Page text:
19 Feb All You Need To Know About Chinese Business Etiquette: Part 2
Learning everything about Chinese business etiquette and culture can be quite an overwhelming task but not impossible one! Here’s the second part of our Chinese Business Etiquette blog series to ease your learning of the exquisite culture.
1. Dress Code and Body Language
- In China, work attire is required to be conservative and modest.
- For men, suits are the ideal office wear and women are expected to wear either suits or modest, formal dresses.
- Women should avoid low necklines or clothes that are too revealing as such garments are frowned upon by the Chinese.
- Subtle and neutral colors are the norm.
- Be very aware and conscious of your body language and movements.
- Retain an attentive and formal posture when in a business meeting.
- Keep your hand movements and gestures to a minimum as they are often considered to be distracting by the Chinese.
- If you wish to stress importance on a piece of information or a thing during the meeting, don’t point with your finger! It is considered rude. Instead, use your whole hand to accentuate its importance.
- Don’t fidget, snap your fingers or whistle during a meeting as it goes against the decorum of the business environment.
2. Superstitions and Traditions
- The number 4 is considered unlucky as it sounds very similar to the word for ‘death’ in Mandarin. The numbers 6 and 8, on the other hand, are regarded as blessings for progress and wealth, respectively.
- When giving someone a gift, avoid the following items as they are associated with death in one way or another: Clocks, Straw Sandals, Stork/Cane, Handkerchiefs and items of blue, white or black color.
3. Wining & Dining
- No shop talk! While it is acceptable to discuss social topics and general company news, talking about the business deal or negotiation isn’t. The objective of dining is to discuss pleasantries and build a relationship.
- Don’t start eating before the host as it can be considered disrespectful.
- Food is often shared therefore remember to serve others before serving yourself.
- As a cultural courtesy, taste all the dishes served unless you are allergic to something.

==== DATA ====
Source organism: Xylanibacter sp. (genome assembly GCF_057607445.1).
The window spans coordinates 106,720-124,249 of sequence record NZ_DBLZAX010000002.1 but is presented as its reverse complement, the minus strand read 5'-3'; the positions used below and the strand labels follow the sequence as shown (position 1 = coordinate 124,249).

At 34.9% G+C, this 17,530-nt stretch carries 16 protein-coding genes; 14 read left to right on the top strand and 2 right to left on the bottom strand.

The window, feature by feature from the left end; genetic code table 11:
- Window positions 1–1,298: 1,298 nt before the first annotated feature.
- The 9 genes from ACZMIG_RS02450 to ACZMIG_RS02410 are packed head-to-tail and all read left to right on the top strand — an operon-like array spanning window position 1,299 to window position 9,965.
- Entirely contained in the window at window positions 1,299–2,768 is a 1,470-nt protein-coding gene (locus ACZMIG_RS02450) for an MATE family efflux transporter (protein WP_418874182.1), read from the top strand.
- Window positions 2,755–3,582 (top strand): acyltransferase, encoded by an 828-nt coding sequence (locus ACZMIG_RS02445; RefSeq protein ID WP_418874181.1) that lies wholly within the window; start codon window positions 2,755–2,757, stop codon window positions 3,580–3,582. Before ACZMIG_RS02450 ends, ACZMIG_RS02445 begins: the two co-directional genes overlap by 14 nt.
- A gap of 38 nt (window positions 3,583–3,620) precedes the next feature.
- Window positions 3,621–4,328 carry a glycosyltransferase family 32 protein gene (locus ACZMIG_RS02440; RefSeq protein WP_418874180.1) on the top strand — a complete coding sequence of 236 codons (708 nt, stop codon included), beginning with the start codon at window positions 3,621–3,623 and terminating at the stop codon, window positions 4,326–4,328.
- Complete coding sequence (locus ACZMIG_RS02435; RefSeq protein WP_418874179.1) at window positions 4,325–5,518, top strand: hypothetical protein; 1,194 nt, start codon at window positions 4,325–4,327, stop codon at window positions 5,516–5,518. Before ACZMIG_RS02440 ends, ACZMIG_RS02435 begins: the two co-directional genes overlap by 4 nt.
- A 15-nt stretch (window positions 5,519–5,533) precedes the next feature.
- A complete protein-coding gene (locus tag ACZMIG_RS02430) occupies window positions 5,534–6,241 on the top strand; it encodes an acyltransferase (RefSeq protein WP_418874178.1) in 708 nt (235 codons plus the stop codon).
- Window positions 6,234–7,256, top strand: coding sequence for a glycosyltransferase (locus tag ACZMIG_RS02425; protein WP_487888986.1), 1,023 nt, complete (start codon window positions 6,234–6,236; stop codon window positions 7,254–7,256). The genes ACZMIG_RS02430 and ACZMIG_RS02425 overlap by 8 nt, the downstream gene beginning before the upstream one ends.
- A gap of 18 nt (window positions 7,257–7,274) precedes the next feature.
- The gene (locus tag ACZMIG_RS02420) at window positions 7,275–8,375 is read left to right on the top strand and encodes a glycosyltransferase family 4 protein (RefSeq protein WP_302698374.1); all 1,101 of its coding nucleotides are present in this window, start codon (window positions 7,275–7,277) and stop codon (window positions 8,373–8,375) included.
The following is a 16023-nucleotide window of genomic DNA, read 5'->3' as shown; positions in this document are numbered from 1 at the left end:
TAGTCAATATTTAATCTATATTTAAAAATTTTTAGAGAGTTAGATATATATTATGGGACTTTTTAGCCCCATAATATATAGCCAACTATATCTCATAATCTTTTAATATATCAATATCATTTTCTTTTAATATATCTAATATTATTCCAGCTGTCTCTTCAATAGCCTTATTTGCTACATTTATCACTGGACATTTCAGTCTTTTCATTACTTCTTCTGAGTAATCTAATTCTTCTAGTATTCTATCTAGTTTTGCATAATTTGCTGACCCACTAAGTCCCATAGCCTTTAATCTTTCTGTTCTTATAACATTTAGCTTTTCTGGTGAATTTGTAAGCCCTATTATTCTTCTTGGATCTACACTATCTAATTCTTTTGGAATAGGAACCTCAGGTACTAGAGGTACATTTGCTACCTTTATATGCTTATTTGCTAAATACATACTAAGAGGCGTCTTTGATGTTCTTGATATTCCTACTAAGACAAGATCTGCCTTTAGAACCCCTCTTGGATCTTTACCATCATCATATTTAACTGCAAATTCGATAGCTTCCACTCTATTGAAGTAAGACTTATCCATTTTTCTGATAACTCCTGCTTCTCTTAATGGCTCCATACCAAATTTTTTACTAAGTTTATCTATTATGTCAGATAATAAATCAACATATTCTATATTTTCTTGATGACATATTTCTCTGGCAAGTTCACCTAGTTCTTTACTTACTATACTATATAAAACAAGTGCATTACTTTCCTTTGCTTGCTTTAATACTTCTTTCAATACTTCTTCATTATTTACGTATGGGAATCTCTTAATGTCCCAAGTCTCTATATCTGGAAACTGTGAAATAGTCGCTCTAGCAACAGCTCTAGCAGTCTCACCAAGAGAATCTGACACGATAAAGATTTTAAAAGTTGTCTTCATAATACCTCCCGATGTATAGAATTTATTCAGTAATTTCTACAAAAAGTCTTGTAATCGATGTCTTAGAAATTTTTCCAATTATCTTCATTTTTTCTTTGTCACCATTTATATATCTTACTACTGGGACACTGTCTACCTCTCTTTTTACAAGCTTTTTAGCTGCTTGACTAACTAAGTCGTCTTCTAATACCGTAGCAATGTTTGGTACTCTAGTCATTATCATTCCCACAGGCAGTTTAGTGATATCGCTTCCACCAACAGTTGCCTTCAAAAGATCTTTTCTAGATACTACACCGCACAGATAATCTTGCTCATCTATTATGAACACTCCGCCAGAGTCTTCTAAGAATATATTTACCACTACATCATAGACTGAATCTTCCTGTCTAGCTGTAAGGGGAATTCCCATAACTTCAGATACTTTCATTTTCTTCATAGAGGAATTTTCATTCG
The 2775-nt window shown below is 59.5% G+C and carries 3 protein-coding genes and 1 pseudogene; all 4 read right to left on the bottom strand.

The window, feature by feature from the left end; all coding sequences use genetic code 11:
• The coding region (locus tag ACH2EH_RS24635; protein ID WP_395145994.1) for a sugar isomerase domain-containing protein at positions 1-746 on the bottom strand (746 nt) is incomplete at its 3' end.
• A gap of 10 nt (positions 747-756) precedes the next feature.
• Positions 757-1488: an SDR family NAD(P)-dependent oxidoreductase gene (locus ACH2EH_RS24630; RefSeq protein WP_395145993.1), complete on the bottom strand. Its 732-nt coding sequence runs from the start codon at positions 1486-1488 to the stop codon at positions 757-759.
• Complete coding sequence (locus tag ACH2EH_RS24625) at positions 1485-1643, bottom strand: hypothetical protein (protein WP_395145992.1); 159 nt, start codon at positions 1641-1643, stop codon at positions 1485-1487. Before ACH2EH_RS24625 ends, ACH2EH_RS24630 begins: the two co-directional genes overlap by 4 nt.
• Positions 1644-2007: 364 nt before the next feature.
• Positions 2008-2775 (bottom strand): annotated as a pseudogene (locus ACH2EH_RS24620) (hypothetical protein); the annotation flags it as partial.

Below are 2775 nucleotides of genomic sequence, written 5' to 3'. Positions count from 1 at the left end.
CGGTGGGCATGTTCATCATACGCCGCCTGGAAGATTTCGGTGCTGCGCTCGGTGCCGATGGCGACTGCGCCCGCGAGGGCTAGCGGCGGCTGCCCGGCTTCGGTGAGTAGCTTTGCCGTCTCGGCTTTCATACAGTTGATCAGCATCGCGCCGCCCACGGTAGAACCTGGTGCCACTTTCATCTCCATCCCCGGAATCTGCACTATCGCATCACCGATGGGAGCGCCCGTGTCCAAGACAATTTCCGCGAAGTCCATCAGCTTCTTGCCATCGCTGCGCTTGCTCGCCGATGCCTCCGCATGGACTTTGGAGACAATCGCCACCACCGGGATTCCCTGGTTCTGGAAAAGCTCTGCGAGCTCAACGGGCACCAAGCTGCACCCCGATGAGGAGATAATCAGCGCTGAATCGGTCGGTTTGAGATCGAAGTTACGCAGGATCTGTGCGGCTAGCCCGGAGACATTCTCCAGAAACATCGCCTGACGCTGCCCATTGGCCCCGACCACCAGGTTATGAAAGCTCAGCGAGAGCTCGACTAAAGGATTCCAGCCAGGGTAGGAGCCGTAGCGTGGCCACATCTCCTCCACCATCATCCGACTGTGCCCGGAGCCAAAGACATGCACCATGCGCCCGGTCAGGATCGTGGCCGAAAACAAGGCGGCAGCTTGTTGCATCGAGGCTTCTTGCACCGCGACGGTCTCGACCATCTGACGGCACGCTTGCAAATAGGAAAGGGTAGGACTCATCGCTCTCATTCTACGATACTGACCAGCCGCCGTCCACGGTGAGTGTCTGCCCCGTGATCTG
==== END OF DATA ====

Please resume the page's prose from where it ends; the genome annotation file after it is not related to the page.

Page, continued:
- A banquet usually consists of more than 10 courses so eat in consistency as well and taste everything you can.
- Unlike in other countries, the Chinese don’t look at an empty plate as a good sign. In their opinion, if the plate is left empty after a meal, it means that there wasn’t enough food provided which can cause the host to lose face. Therefore, finish the meal with a little leftover food in your plate.
- Learn to use chopsticks! Many authentic Chinese restaurants provide only chopsticks as cutlery therefore acquiring this skill shall definitely help you in the long run.
- Never place your chopsticks upright in your bowl as it is a custom done at funerals. Always place them on their resting stand.
- Don’t wave your chopsticks around when they are not in use and don’t drop them either, it’s considered bad luck.
- Tipping isn’t an encouraged practice and many restaurants firmly refuse it. However, with recent globalization, it is becoming a more common repetition day by day.
- Drinking is an important aspect of entertainment for the Chinese. If you are asked to join after work drinking plans, you must go! It’s part of building a relationship (Gaunxi). You can always refuse drinks, at a banquet or otherwise, citing health or religious reasons.
- Should your host invite you to their place, consider it a great honor, arrive on time and remove your shoes before entering their premises. You must also bring a gift for the hostess to show your gratitude.
- If you are inviting someone out for a meal, don’t set the timing too late. The Chinese usually prefer 18:00 pm for dinner.
- The host pays the bill! Whoever may be the host for the night, you or your Chinese associate, they shall pick up the bill for night.
- Lastly, do no pick up the last piece of a dish unless offered by the host because it may make you seem greedy!
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